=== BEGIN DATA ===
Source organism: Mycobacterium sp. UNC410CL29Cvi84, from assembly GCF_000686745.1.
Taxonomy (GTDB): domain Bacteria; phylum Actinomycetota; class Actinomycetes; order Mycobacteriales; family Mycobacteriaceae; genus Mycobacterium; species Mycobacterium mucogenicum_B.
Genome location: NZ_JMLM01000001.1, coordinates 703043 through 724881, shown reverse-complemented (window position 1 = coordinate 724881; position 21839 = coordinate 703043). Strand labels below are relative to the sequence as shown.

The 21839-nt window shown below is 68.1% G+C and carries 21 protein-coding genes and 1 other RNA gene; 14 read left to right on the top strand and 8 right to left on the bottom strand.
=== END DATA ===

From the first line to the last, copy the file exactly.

Source organism: Mycobacterium sp. UNC410CL29Cvi84, from assembly GCF_000686745.1.
Taxonomy (GTDB): domain Bacteria; phylum Actinomycetota; class Actinomycetes; order Mycobacteriales; family Mycobacteriaceae; genus Mycobacterium; species Mycobacterium mucogenicum_B.
Genome location: NZ_JMLM01000001.1, coordinates 703043 through 724881, shown reverse-complemented (window position 1 = coordinate 724881; position 21839 = coordinate 703043). Strand labels below are relative to the sequence as shown.

The 21839-nt window shown below is 68.1% G+C and carries 21 protein-coding genes and 1 other RNA gene; 14 read left to right on the top strand and 8 right to left on the bottom strand.